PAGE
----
I’ve been looking at a lot of portraiture lately and noticing that much of what I like was shot on a 4×5 camera. It inspired me to work more with my 4×5 view camera, for one, but that’s not nearly as much fun as buying a new camera altogether.
The idea was that with the attached Kalart rangefinder I could focus without the slow agony of dealing with an upside down, backwards, and hard-to-see image on the ground glass.
To eBay! And to Goodwill to buy a vest! (I’ll need a hat, too, with a card sticking out of it saying “PRESS”.)
I have learned a few lessons already. First of all, just because you search for “4×5 speed graphic” on eBay does not mean that the results are necessarily all 4×5 cameras. This I found out when – auction won – I got the box in the mail, opened it, and pulled out the curiously small film holder that came with it. “Gee, that’s smaller than my other 4×5 film holders… and why does it say 31/4 x 41/4 on it?”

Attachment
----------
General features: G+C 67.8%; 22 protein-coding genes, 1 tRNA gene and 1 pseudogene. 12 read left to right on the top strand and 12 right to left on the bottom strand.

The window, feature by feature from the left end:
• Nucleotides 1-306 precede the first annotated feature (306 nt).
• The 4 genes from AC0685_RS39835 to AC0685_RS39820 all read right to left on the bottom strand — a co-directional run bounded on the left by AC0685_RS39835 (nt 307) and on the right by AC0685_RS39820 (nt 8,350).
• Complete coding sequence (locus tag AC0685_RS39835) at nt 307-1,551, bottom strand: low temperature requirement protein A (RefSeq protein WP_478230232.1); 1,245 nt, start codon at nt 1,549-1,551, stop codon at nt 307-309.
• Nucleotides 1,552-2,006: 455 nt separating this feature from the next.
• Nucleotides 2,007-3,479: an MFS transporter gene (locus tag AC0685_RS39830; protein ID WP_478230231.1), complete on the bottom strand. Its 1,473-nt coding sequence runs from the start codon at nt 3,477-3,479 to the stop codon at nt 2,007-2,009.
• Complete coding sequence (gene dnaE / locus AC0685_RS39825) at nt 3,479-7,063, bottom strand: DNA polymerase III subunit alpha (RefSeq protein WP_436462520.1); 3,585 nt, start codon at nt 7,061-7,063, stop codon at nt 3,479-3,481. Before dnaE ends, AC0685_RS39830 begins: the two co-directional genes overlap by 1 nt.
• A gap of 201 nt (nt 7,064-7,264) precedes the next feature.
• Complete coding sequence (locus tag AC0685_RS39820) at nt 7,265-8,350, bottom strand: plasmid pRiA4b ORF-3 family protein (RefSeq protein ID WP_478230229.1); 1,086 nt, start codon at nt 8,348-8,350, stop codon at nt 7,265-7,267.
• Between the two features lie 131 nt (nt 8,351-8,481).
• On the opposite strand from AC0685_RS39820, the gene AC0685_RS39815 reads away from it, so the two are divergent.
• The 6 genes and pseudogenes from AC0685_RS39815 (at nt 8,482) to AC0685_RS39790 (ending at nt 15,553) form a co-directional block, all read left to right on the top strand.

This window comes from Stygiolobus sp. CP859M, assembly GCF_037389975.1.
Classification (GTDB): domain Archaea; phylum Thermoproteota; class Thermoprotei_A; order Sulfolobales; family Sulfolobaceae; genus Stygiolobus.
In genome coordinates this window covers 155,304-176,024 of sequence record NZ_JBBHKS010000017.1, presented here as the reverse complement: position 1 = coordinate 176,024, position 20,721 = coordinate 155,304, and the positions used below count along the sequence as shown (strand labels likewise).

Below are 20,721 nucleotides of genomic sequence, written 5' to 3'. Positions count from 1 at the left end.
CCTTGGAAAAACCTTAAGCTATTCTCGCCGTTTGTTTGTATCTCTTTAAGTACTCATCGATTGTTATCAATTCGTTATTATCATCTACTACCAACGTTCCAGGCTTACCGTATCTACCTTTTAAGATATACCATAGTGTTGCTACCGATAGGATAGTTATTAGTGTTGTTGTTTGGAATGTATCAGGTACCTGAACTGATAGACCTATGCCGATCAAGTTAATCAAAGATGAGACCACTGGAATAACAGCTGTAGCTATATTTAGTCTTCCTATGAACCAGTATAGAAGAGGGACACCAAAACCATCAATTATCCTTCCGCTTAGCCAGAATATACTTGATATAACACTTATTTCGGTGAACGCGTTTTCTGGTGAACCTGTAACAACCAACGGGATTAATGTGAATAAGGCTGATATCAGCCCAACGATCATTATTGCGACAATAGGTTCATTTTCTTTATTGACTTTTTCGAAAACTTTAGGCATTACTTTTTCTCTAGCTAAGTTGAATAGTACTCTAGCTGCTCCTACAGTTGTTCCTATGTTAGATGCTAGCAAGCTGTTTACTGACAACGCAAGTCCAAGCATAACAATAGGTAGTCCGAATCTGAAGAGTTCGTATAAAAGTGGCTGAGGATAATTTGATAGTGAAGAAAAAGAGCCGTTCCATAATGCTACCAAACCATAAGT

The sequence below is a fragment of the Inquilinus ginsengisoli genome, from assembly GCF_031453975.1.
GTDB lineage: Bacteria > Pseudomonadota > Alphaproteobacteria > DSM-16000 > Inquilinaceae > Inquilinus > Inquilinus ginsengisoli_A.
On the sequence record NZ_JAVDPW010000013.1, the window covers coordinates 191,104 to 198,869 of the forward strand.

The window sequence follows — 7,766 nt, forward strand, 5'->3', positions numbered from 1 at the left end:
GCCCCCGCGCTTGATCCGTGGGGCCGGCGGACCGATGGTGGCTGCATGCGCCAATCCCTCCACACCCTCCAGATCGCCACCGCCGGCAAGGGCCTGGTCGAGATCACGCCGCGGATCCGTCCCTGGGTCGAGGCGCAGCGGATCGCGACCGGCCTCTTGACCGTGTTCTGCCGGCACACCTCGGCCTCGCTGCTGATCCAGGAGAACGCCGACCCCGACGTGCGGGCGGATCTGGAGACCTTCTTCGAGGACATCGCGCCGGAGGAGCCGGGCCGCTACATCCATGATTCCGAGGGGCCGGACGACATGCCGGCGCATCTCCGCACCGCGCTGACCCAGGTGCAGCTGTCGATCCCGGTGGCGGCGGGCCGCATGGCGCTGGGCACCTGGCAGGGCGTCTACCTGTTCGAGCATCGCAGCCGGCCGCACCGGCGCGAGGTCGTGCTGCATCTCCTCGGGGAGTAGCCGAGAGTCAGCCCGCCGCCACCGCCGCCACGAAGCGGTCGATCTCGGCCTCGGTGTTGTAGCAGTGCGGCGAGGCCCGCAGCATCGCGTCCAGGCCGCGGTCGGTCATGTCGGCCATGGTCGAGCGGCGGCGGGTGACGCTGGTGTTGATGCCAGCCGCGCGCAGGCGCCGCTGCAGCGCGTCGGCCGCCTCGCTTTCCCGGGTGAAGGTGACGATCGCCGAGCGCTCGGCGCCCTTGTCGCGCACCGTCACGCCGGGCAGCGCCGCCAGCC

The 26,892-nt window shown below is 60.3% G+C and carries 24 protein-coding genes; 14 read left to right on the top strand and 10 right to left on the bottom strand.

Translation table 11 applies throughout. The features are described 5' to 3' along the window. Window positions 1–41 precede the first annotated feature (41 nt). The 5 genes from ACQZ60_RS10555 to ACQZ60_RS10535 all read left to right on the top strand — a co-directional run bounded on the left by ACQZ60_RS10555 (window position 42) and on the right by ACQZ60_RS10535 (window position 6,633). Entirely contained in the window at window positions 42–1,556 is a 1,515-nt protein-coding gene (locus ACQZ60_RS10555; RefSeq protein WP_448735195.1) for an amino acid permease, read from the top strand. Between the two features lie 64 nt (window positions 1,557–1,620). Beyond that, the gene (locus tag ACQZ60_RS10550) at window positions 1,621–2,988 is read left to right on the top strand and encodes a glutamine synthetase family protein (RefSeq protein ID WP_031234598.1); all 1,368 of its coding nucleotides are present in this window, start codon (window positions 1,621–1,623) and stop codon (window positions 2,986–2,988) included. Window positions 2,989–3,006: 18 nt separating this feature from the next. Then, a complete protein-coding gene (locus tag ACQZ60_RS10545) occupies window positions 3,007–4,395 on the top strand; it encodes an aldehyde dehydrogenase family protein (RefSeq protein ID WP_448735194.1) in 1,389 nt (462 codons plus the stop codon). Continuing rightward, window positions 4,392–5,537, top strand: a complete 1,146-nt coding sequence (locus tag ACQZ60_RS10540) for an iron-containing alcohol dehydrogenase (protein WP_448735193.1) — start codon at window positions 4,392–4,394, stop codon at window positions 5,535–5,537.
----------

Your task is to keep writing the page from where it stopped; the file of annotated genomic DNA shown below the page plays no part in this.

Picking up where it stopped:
Lesson number two: when you ask somebody on eBay specifically “does the shutter function” and they reply “it looks great!” they may, in fact, not have a clue what they are talking about. It does, in fact, look great. It does not, however, “function”. Still, the guy who is going to clean and adjust the shutter (for another $75) assured me I got a decent deal on the whole thing anyhow and I should not be too upset.
As for the rangefinder to focus concept… well, that’s fine if you’re hand holding, but if you’re on a tripod for a nice studio portrait and your subject’s eyes don’t happen to be where the rangefinder zone is… not so useful. All of a sudden having that ground glass sure sounds like a nice idea.
Anyhow, enough complaining. The whole thing seems relatively decent. It came with a 120 roll film back which the repair man mused would, on its own, probably fetch what I paid for the whole kit. So I can shoot – and easily develop – 120 roll film with this (and the rangefinder) Once, that is, I get back on eBay and buy a developing tank, reel, and changing bag. Sigh.